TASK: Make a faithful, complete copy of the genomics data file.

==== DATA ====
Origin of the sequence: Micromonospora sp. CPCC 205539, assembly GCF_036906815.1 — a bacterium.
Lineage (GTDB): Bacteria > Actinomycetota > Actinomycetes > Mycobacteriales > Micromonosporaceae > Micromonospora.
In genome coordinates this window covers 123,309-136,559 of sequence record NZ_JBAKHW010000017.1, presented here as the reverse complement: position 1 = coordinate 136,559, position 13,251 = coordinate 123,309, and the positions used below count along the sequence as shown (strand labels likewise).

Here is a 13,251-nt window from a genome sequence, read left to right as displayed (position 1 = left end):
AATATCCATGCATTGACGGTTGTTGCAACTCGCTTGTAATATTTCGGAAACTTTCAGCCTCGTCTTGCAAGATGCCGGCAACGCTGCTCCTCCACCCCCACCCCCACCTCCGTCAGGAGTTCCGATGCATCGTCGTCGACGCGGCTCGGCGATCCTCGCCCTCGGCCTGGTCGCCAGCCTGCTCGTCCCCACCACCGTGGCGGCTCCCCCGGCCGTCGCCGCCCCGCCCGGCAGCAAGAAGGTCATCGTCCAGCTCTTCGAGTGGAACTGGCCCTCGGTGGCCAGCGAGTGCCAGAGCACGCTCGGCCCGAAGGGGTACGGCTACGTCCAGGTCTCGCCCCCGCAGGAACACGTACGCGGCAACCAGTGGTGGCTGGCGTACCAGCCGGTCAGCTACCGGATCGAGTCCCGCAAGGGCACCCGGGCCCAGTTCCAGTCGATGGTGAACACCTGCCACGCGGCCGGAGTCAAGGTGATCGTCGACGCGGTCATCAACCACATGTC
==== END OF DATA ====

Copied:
Origin of the sequence: Micromonospora sp. CPCC 205539, assembly GCF_036906815.1 — a bacterium.
Lineage (GTDB): Bacteria > Actinomycetota > Actinomycetes > Mycobacteriales > Micromonosporaceae > Micromonospora.
In genome coordinates this window covers 123,309-136,559 of sequence record NZ_JBAKHW010000017.1, presented here as the reverse complement: position 1 = coordinate 136,559, position 13,251 = coordinate 123,309, and the positions used below count along the sequence as shown (strand labels likewise).

Here is a 13,251-nt window from a genome sequence, read left to right as displayed (position 1 = left end):
AATATCCATGCATTGACGGTTGTTGCAACTCGCTTGTAATATTTCGGAAACTTTCAGCCTCGTCTTGCAAGATGCCGGCAACGCTGCTCCTCCACCCCCACCCCCACCTCCGTCAGGAGTTCCGATGCATCGTCGTCGACGCGGCTCGGCGATCCTCGCCCTCGGCCTGGTCGCCAGCCTGCTCGTCCCCACCACCGTGGCGGCTCCCCCGGCCGTCGCCGCCCCGCCCGGCAGCAAGAAGGTCATCGTCCAGCTCTTCGAGTGGAACTGGCCCTCGGTGGCCAGCGAGTGCCAGAGCACGCTCGGCCCGAAGGGGTACGGCTACGTCCAGGTCTCGCCCCCGCAGGAACACGTACGCGGCAACCAGTGGTGGCTGGCGTACCAGCCGGTCAGCTACCGGATCGAGTCCCGCAAGGGCACCCGGGCCCAGTTCCAGTCGATGGTGAACACCTGCCACGCGGCCGGAGTCAAGGTGATCGTCGACGCGGTCATCAACCACATGTC